https://moe.met.fsu.edu/~mnissenbaum/RadarArchive/KTBW2/loop.html

https://moe.met.fsu.edu/~mnissenbaum/RadarArchive/KTBW3/loop.html

The first one is in tighter. The other 2 are over wider distances. These loops make it look like it is moving due north right now.

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1 minute ago, Moderately Unstable said:

I mean, sampling the inbound side's returns, I'm seeing plenty of 180s to 190s with a spot of 210 and 222. So, I don't think it's an error. Mesovorts around an eye like that. Does still seem to be strengthening. Phew.

Yeah there's definitely support for this. Very terrifying. Even more terrifying that Ian continues to show signs of strengthening. With the eye so large too, even when a part of the eye gets over land he may still be able to ingest enough warm/moist air to maintain cat 4/5 longer than usual or even continue with the strengthening signal for a time.

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1 minute ago, weatherwiz said:

I just found that too :yikes: 

That's a bit out of my area of knowledge but I would think there would be some reduction of wind over land, however, in this case I don't think it really matters. I mean when talking about winds of this magnitude is there really much of a difference?

Sounds like it could be the worst of both worlds. Side that gets less surge gets worse winds 

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1 minute ago, Joe4alb said:

Just something to consider. If Ian dumps as much rain as forecasted, this may not weaken as much as we would normally expect as it moves across FL(seen this happen in the past). This could have serious implications for the GA/SC/NC coast down the line.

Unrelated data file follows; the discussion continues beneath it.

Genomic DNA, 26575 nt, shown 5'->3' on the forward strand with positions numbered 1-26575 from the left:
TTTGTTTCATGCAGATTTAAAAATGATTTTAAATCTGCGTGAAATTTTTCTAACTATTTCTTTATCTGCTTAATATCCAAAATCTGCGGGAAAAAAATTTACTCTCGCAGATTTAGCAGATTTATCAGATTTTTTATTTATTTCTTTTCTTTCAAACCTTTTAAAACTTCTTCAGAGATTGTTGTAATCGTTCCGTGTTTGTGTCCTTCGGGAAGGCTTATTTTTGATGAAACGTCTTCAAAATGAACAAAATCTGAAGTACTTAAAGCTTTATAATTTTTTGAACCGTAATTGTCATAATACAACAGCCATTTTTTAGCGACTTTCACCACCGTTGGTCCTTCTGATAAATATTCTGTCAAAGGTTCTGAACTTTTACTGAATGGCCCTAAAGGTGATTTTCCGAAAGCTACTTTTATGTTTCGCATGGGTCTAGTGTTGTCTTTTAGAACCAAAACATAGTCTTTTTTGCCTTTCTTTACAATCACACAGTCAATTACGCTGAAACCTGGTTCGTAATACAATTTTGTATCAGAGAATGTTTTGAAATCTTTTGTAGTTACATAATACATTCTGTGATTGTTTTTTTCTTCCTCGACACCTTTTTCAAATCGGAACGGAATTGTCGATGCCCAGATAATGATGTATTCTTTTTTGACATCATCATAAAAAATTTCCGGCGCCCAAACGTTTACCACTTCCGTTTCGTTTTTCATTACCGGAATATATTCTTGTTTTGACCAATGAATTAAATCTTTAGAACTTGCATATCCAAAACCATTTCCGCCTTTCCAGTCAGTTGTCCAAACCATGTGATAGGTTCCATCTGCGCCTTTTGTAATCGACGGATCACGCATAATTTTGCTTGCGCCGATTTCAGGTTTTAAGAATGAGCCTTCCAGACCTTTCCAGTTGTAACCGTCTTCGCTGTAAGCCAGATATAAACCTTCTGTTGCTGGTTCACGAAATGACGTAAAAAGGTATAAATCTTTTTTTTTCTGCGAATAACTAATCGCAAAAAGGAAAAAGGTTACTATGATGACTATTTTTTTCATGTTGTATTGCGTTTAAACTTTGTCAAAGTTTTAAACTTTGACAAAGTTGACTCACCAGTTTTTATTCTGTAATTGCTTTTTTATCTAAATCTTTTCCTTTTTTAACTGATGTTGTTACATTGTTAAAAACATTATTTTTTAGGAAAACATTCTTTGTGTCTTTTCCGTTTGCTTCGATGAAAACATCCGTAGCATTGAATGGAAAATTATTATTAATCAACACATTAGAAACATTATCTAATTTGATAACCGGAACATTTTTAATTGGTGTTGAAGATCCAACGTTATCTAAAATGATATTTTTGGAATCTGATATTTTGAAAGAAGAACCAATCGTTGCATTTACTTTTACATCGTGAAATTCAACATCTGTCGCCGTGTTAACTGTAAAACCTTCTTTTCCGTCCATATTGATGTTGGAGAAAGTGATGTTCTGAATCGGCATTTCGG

Why would that happen? Brown ocean effect from it's own rainfall?

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Quote Tweet

Dave Malkoff

@malkoff

· 34m

Crazy #HurricaneHunt ! Our @USAFReserve 53rd Weather Reconnaissance Squadron just landed. We hit hail, massive turbulence in the eye wall that dropped us 1000+ feet and saw #hurricaneIan rapidly intensity. It was NOT even calm inside the eye.

edit: they suffered some damage to their plane in the storm 

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Just now, DeltaT13 said:

What do people think will be the highest wind speed recorded at ground level?  All these eye popping numbers are substantially elevated in the atmosphere, I'll be interested to see what actually makes it down to street level.  I'm thinking we should at least see a few 120mph or so.   

I'll go with 90mph sustained, gust to 110-120mph.

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1 minute ago, Intensewind002 said:

Why would that happen? Brown ocean effect from it's own rainfall?

Much of FL is swamp land so it won't weaken as fast as if it was headed into a mountainous area, but it won't stay cat 4 or 5 for very long since perfect conditions are needed for that. If it speeds up it might stay as a hurricane across the peninsula though. 

Unfortunately for Charlotte Harbor looks like a worst case track/scenario here. Cape Coral near the edge of the eyewall too and will experience hours of steep water rise. Naples is a good bit further away from the eye and seeing steep rises.